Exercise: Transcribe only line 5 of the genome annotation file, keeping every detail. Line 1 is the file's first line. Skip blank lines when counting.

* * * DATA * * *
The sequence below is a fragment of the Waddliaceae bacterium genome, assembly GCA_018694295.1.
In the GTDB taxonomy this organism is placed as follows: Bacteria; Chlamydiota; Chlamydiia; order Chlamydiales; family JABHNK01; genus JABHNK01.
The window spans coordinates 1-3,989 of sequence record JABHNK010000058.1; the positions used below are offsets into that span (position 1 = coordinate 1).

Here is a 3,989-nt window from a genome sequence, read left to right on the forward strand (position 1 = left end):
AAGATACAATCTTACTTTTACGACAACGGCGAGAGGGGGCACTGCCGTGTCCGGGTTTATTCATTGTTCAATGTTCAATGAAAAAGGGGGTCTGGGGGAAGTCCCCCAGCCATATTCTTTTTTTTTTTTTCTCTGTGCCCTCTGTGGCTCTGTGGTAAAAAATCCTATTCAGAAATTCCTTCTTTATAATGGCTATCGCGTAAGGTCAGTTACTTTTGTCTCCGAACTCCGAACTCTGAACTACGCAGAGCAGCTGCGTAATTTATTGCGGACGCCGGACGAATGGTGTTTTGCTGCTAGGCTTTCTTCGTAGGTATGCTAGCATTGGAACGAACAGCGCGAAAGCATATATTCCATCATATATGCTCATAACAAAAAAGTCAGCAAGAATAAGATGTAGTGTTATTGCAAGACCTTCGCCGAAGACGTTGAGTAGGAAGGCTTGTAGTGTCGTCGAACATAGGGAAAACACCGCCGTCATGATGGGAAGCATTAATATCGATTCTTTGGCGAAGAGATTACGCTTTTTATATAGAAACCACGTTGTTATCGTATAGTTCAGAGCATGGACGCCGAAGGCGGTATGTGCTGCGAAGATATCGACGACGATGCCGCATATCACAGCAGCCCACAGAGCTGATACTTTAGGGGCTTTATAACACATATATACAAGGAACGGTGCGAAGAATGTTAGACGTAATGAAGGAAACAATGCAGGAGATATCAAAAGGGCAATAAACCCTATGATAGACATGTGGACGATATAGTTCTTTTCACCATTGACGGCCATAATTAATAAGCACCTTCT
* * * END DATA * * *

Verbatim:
AAGATACAATCTTACTTTTACGACAACGGCGAGAGGGGGCACTGCCGTGTCCGGGTTTATTCATTGTTCAATGTTCAATGAAAAAGGGGGTCTGGGGGAAGTCCCCCAGCCATATTCTTTTTTTTTTTTTCTCTGTGCCCTCTGTGGCTCTGTGGTAAAAAATCCTATTCAGAAATTCCTTCTTTATAATGGCTATCGCGTAAGGTCAGTTACTTTTGTCTCCGAACTCCGAACTCTGAACTACGCAGAGCAGCTGCGTAATTTATTGCGGACGCCGGACGAATGGTGTTTTGCTGCTAGGCTTTCTTCGTAGGTATGCTAGCATTGGAACGAACAGCGCGAAAGCATATATTCCATCATATATGCTCATAACAAAAAAGTCAGCAAGAATAAGATGTAGTGTTATTGCAAGACCTTCGCCGAAGACGTTGAGTAGGAAGGCTTGTAGTGTCGTCGAACATAGGGAAAACACCGCCGTCATGATGGGAAGCATTAATATCGATTCTTTGGCGAAGAGATTACGCTTTTTATATAGAAACCACGTTGTTATCGTATAGTTCAGAGCATGGACGCCGAAGGCGGTATGTGCTGCGAAGATATCGACGACGATGCCGCATATCACAGCAGCCCACAGAGCTGATACTTTAGGGGCTTTATAACACATATATACAAGGAACGGTGCGAAGAATGTTAGACGTAATGAAGGAAACAATGCAGGAGATATCAAAAGGGCAATAAACCCTATGATAGACATGTGGACGATATAGTTCTTTTCACCATTGACGGCCATAATTAATAAGCACCTTCT